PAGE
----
But to call Argento a style over substance creative would be unfair. There are myriad fascinating readings of his work. Specific to Deep Red is Michael Mackenzie’s video essay from the recent-ish Arrow Video re-release that suggests the film is all about the generational guilt instilled in the children of formerly fascist countries. But to simply watch an Argento sans analysis is an experience in and of itself.

There’s a scene in Deep Red where a man is stalked and murdered in his home office. We know the killer is there, HE knows the killer is there. What ensues is one of the more iconic moments of the film but there’s a brief shot in the build-up to the attack that has always floored me. Here’s a scenario as old as time: Wolf stalks lamb, wolf eviscerates lamb. There should be no tension because we know what’s going to happen. But that sure as shit doesn’t dissuade Argento. The doomed man’s office is surrounded by patterned frosted glass. The shot I’m arduously getting to only lasts three or four seconds. It’s a mid-shot from the other side of said glass, where the man turns around and his eyes are perfectly framed between the frosted patterns. It’s not necessary, the danger quickly makes itself present, and yet it’s there. It couldn’t have been easy to set up, taking a lot of time and energy for a seemingly throwaway shot. And yet it’s there. Argento went the extra mile to drag out the audience’s nerves just that little bit more. Immediately we know the danger and isolation of the subject and we are laser focused on the situation. It’s a brilliant visual way of telling us, no matter the story or build to this point, that this man is 100% screwed. And boy is he.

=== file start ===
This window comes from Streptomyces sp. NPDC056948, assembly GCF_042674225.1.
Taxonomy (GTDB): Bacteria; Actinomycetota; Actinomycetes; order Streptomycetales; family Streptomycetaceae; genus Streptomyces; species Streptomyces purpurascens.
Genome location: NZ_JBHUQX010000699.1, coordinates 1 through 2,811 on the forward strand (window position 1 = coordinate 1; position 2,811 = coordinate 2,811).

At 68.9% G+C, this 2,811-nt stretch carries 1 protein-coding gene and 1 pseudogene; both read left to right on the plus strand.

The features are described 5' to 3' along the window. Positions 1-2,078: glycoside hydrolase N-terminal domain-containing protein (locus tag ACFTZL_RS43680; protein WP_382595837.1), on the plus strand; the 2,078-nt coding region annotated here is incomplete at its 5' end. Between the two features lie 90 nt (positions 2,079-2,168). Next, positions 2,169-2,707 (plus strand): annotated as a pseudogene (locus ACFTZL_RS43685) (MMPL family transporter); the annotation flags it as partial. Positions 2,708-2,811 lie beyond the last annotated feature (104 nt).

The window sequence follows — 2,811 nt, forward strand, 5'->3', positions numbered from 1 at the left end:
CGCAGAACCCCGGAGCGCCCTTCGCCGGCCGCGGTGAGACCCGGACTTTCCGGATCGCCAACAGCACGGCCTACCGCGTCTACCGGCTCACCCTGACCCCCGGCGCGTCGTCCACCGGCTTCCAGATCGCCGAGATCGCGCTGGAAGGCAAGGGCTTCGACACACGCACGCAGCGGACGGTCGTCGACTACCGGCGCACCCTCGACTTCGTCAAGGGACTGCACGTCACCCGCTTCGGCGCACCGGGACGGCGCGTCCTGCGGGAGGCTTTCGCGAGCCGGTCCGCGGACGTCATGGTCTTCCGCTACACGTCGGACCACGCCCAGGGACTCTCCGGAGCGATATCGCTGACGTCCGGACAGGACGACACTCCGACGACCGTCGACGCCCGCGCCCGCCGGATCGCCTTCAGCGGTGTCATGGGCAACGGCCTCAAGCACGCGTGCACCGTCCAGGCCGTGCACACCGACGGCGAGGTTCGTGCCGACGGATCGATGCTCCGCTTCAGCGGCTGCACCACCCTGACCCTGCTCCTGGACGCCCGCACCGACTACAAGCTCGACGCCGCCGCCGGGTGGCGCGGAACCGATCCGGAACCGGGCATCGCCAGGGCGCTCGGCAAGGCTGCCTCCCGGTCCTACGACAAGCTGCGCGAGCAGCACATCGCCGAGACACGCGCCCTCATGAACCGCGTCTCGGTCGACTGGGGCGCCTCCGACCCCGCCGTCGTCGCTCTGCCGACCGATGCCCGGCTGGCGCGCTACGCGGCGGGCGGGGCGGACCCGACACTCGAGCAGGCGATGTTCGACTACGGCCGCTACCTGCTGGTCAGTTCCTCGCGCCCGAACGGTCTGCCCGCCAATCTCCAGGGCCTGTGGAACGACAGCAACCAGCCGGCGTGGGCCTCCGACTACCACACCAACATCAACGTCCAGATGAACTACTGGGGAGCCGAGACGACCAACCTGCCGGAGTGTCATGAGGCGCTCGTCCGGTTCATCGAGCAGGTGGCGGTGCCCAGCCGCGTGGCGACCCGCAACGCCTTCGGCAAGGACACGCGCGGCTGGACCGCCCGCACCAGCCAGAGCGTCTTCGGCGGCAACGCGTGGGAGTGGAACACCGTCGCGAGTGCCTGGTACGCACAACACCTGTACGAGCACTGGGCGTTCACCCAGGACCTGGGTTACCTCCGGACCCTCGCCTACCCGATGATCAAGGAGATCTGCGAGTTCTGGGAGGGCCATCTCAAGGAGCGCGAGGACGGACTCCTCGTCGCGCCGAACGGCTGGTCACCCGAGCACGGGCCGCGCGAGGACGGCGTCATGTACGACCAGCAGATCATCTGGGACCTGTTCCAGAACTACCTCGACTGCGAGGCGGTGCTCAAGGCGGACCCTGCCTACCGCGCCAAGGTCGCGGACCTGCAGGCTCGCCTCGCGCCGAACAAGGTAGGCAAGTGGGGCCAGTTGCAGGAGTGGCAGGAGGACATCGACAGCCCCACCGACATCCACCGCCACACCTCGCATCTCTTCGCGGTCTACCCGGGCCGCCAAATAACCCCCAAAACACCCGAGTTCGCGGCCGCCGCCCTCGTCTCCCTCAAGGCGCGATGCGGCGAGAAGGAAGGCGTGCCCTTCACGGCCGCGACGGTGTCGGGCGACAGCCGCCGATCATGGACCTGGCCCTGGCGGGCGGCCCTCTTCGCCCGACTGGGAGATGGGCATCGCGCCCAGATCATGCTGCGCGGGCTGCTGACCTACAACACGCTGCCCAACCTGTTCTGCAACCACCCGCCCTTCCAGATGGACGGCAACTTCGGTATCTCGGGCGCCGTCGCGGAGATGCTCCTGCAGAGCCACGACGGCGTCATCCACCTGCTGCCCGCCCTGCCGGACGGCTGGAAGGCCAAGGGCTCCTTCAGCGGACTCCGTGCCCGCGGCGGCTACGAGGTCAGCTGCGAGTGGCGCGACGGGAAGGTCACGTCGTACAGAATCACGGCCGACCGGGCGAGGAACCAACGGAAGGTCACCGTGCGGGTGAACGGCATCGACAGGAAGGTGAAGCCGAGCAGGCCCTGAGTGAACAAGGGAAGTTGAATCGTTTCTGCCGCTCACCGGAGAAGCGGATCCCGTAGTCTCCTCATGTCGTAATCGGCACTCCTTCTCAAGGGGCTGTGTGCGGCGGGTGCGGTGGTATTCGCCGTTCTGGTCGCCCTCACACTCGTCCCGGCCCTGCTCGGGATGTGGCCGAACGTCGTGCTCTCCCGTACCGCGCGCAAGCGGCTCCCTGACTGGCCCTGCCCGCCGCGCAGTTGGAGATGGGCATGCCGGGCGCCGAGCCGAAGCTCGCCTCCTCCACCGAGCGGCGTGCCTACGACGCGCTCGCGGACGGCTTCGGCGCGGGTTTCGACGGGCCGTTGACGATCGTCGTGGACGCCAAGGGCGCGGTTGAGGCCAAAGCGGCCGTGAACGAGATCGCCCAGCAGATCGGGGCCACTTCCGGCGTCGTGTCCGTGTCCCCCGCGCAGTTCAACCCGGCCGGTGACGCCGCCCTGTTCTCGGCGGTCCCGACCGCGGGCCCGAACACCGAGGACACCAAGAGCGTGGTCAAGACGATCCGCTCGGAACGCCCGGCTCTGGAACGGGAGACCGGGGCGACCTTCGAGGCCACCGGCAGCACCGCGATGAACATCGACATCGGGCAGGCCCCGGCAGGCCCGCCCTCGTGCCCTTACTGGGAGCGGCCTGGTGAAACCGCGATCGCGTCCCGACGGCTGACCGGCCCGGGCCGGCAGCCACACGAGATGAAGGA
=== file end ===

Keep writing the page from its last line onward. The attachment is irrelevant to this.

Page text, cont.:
This is what del Toro and Kusama are talking about. Deep Red could almost work without dialogue or exposition. It doesn’t need logic to scare you, it needs style. Argento is a master stylist. He knows when to cut out and ramp up the soundtrack, change focal perspectives, and reveal danger so as to drum up as much terror as possible. But he’s not just a great horror director. The Italians have a wonderful sense of visual humor (see: the ending of the Italian language cut of Bava’s Black Sabbath) and Argento is no exception. There’s another famous shot in the film where two characters part after a night of drinking. As they walk further away from one another, they continue to loudly discuss the nature of memory. The camera doesn’t cut, rather as they walk away from each other, it precisely pulls back to follow them and document their growing distance (much like the processing of memories). I don’t know if I explained it properly but it’s fucking funny.

There are plenty of movies with plots that, when held up to a modicum of reflection, crumble to pieces (*cough* Looper, Us *cough, cough*). The key is to not lean on it. Deep Red is a visceral, fierce, tense movie. It zips along on set pieces driven by emotion rather than sense. It’s a perfect example of visual storytelling that arrests the senses. In truth, I don’t find many horror movies scary. Why do I keep watching them then? Because I am addicted to observing the craft that goes into making them. And Deep Red is prime for observation.

Freeman Fletcher

Having graduated in 2018 with a BA in Filmmaking, Freeman Fletcher is a perhaps hopeless but well-meaning aspiring filmmaker. When he isn't watching movies with his dog, he's talking about movies with his dog. A big fan of 1940's screwball comedies and 1970's Gialli slashers, Freeman strives to maintain diverse cinematic sensibilities. How well he does is not for him to say but he hopes you enjoy (or at least tolerate) his generally coherent ramblings.